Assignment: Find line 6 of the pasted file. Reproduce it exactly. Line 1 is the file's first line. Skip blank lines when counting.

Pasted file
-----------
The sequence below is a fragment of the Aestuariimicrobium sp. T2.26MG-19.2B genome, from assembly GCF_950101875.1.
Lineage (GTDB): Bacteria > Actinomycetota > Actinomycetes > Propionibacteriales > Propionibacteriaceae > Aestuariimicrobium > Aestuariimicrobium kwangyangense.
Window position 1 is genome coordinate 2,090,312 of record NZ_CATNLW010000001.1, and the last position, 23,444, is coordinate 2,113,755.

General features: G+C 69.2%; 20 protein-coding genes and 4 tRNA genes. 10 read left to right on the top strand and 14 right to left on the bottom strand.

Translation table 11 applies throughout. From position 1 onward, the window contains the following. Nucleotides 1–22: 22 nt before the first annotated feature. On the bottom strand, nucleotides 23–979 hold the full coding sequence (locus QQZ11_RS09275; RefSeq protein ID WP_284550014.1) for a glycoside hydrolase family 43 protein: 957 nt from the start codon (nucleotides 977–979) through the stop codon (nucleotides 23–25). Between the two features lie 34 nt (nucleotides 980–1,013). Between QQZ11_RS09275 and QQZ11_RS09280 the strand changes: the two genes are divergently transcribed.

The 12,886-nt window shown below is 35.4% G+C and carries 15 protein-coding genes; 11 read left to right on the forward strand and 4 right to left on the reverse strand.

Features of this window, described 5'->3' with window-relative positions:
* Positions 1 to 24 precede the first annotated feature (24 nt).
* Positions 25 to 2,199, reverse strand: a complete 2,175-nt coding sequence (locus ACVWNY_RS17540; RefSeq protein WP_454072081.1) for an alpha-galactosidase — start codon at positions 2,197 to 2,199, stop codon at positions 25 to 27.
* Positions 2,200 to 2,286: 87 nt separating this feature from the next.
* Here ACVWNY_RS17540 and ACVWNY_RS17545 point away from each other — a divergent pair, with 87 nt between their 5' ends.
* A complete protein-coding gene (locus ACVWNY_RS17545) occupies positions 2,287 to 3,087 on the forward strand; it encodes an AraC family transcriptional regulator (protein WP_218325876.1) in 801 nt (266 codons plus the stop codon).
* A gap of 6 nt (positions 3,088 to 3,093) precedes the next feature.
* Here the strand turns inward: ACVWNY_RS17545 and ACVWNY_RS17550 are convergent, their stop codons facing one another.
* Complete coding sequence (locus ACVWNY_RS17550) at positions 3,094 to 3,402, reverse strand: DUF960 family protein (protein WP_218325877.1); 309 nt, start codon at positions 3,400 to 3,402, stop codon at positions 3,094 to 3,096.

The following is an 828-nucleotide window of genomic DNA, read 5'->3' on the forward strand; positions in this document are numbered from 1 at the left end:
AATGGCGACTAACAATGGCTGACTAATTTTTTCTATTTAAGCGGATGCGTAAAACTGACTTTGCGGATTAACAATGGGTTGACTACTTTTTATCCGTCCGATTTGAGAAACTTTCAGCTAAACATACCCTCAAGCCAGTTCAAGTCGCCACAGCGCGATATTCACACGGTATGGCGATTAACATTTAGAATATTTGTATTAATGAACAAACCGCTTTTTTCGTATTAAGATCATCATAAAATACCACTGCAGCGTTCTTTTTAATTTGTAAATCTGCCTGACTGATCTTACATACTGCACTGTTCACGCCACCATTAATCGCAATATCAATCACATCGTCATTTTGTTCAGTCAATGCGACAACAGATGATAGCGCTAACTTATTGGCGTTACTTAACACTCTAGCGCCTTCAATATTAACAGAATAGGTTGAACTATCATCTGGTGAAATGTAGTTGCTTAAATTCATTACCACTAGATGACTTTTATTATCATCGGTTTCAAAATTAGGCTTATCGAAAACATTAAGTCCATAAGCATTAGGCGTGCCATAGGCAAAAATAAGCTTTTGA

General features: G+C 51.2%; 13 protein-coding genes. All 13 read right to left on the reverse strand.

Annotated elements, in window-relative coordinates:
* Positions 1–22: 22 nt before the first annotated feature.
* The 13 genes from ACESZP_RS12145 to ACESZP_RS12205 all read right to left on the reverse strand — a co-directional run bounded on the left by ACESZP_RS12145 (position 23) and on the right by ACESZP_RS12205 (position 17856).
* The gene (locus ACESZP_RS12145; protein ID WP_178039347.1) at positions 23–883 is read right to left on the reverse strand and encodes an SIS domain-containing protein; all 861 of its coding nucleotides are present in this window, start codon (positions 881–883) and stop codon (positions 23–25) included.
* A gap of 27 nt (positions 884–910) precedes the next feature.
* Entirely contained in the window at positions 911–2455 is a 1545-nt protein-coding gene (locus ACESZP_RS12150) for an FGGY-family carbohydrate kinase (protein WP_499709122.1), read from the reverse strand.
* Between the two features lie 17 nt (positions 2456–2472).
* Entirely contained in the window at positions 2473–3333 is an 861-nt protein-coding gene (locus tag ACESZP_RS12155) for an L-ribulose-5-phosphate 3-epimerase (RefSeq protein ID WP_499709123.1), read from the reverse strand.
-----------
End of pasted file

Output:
The 12,886-nt window shown below is 35.4% G+C and carries 15 protein-coding genes; 11 read left to right on the forward strand and 4 right to left on the reverse strand.